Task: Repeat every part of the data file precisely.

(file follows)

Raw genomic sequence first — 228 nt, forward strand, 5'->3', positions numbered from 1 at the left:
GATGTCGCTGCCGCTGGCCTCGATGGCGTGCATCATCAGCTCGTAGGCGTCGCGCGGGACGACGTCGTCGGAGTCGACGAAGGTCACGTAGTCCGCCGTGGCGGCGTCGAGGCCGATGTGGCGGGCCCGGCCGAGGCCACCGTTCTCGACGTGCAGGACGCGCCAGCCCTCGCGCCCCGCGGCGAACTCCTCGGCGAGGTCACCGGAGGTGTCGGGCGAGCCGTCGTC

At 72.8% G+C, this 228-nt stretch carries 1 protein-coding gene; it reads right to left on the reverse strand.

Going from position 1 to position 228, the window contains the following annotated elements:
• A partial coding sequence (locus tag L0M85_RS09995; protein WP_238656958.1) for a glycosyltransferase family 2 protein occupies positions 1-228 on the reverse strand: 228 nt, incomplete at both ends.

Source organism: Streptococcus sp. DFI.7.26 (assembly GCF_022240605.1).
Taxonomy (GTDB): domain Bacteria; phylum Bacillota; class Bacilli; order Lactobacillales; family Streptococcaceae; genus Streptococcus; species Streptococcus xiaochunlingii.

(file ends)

Raw genomic sequence first — 228 nt, forward strand, 5'->3', positions numbered from 1 at the left:
GATGTCGCTGCCGCTGGCCTCGATGGCGTGCATCATCAGCTCGTAGGCGTCGCGCGGGACGACGTCGTCGGAGTCGACGAAGGTCACGTAGTCCGCCGTGGCGGCGTCGAGGCCGATGTGGCGGGCCCGGCCGAGGCCACCGTTCTCGACGTGCAGGACGCGCCAGCCCTCGCGCCCCGCGGCGAACTCCTCGGCGAGGTCACCGGAGGTGTCGGGCGAGCCGTCGTC

At 72.8% G+C, this 228-nt stretch carries 1 protein-coding gene; it reads right to left on the reverse strand.

Going from position 1 to position 228, the window contains the following annotated elements:
• A partial coding sequence (locus tag L0M85_RS09995; protein WP_238656958.1) for a glycosyltransferase family 2 protein occupies positions 1-228 on the reverse strand: 228 nt, incomplete at both ends.

Source organism: Streptococcus sp. DFI.7.26 (assembly GCF_022240605.1).
Taxonomy (GTDB): domain Bacteria; phylum Bacillota; class Bacilli; order Lactobacillales; family Streptococcaceae; genus Streptococcus; species Streptococcus xiaochunlingii.